• According to an embodiment, since an unwanted short between electrodes can be prevented, a probability of the unwanted short between the electrodes can be maintained to be under a predetermined tolerance level even if a distance between interconnections is further reduced. Therefore, the electrode density can be increased and a large amount of data can be transmitted through electrodes disposed on the same area of a substrate, as compared to the conventional case.
  • The insulating layer 300 will be described in more detail below with reference to FIG. 6. FIG. 6 is an enlarged view of the insulating layer 300 indicated by a portion VI in FIG. 1.
  • Referring to FIG. 6, the insulating layer 300 includes openings 300 a formed by the conductive particles 410. In some embodiments, the openings 300 a may be formed such that the insulating layer 300 is ruptured by a pressure applied from the conductive particles 410 to the insulating layer 300. Therefore, sidewalls 301 of the openings may be shaped to correspond to shapes of the conductive particles 410. For example, if the conductive particles 410 are spherical, the sidewalls 301 may have arc-shaped cross sections. If the conductive particles 410 are substantially spherical, the sidewalls 301 may have curved cross sections. In some embodiments, when the conductive particles 410 are disposed in the openings, the sidewalls 301 of the openings of the insulating layer 300 and the conductive particles 410 may perfectly contact each other.
  • In some embodiments, the opening 300 a may be formed while the conductive particle 410 penetrates the insulating layer. Therefore, the conductive particle 410 may form a hole for the opening in a first surface of the insulating layer 300, i.e., a surface facing the second substrate 210, and may penetrate through the insulating layer 300 to form a hole in a second surface of the insulating layer 300, i.e., a surface facing the first substrate 210. A width w2 of the hole in the surface facing the first substrate 110 may be equal to or smaller than a width w1 of the hole in the surface facing the second substrate 210.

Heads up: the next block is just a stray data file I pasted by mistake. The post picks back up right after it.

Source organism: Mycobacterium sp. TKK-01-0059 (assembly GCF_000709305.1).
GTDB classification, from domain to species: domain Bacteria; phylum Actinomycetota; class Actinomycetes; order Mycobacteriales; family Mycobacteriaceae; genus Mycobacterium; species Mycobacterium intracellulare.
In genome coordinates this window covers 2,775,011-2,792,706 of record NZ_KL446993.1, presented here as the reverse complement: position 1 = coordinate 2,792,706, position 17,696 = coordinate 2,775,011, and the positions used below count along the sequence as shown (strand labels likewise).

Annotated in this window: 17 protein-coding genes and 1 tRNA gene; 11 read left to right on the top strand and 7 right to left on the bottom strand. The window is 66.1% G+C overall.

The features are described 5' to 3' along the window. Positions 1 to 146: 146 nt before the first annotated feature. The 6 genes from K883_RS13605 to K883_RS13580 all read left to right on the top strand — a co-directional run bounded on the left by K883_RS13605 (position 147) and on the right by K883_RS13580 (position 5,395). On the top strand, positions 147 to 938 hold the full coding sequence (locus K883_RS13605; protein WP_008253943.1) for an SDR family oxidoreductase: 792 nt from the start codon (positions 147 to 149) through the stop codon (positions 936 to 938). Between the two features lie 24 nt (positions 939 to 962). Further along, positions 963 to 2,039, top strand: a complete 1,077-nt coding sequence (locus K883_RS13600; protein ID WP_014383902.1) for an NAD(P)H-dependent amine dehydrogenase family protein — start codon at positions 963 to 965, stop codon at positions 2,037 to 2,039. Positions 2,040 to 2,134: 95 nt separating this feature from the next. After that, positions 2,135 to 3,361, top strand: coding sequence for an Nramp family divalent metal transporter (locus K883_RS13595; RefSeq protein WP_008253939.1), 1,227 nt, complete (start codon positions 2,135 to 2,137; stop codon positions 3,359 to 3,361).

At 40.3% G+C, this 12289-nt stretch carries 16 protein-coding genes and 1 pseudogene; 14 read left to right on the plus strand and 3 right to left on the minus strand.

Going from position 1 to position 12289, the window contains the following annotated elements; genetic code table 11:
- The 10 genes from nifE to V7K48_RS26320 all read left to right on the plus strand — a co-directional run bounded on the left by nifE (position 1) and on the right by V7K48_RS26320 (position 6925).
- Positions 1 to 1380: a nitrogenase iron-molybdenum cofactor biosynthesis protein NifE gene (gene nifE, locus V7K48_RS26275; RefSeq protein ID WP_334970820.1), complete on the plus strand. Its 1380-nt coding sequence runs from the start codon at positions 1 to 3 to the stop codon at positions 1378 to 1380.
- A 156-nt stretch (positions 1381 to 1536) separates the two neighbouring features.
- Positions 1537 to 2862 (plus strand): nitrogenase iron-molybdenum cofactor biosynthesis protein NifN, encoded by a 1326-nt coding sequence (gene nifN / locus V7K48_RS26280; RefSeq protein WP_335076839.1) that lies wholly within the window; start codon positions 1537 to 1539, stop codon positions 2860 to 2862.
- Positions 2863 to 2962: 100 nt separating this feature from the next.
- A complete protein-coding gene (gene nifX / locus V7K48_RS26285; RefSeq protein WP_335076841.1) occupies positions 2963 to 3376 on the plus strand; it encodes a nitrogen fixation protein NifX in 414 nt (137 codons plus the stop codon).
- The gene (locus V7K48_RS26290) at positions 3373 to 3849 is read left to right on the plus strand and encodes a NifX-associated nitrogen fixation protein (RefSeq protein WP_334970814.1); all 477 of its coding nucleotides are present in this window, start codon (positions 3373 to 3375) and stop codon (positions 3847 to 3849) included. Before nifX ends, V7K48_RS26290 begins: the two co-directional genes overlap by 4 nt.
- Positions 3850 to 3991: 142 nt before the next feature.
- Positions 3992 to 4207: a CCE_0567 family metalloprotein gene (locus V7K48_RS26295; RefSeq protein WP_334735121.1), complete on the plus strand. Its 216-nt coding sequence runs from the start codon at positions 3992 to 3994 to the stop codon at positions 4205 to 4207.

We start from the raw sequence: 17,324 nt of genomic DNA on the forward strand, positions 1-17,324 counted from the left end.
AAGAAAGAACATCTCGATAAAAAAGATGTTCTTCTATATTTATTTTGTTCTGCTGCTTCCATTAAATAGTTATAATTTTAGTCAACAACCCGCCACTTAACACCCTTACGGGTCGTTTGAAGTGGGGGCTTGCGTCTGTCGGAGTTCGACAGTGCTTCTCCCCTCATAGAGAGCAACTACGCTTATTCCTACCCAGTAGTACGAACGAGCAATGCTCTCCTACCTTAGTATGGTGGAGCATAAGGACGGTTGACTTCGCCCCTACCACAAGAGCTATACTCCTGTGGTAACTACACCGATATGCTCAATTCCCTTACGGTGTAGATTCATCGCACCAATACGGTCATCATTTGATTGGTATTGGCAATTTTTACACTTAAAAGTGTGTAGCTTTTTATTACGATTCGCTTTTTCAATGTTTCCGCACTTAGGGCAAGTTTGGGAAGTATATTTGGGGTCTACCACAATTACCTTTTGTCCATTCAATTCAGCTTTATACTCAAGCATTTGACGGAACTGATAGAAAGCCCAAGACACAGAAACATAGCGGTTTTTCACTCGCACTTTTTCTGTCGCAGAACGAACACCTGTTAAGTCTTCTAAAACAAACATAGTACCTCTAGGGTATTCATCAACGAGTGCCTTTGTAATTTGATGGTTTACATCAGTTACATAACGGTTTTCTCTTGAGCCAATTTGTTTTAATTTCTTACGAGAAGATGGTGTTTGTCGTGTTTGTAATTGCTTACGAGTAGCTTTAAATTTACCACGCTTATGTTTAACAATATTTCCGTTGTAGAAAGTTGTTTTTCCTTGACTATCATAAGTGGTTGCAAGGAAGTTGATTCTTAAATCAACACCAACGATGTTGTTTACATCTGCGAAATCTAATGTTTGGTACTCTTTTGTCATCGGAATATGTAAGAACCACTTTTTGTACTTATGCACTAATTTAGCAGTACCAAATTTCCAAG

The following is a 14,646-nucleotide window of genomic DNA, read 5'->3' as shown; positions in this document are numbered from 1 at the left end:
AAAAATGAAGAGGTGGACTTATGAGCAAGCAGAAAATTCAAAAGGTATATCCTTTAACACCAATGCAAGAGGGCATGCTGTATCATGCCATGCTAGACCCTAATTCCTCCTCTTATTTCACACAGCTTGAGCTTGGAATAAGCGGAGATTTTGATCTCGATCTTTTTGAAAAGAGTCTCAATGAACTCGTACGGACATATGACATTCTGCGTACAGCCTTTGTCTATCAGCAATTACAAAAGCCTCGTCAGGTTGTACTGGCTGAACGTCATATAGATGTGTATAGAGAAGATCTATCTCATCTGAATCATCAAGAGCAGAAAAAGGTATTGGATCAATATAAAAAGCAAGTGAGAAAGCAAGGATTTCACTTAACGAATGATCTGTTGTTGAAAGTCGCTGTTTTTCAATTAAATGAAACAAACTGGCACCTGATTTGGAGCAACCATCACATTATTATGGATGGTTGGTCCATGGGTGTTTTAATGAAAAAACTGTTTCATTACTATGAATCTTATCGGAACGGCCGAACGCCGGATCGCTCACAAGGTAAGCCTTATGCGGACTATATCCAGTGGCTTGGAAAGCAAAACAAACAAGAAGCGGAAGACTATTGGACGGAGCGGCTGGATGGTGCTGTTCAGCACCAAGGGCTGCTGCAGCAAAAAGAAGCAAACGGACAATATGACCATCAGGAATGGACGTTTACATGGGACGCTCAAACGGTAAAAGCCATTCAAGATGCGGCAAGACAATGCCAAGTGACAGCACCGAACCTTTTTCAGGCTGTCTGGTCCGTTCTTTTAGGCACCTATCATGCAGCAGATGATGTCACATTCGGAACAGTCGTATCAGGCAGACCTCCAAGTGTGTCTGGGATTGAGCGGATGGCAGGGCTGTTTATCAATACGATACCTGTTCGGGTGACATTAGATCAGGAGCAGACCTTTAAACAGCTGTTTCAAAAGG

• In some embodiments, a thickness d of the insulating layer 300 may be equal to or smaller than a width of the conductive particle 410. If the conductive particles 410 are not spherical, the thickness d of the insulating layer may be equal to or smaller than a minimum width of the conductive particle 410. If the thickness d of the insulating layer 300 is equal to or smaller than the minimum width of the conductive particle 410, the conductive particles 410 dispersed in the opening may contact the first electrode 120 and the second electrode 220 at the same time, thereby electrically connect the first electrode 120 and the second electrode 220 to each other.
  • FIG. 7 is a cross-sectional view of a microelectronics device according to another embodiment.
  • Referring to FIG. 7, the microelectronics device includes the first substrate 110, the first electrode 120 disposed on the first substrate 110, an insulating layer 500 covering the first electrode 120, the ACF 400 disposed on the insulating layer 500, the second substrate 210 facing the first substrate 110 with the ACF 400 disposed between the first and second substrates 110 and 210, and the second electrode 220 disposed on the second substrate 210 to face and overlap the first electrode 110.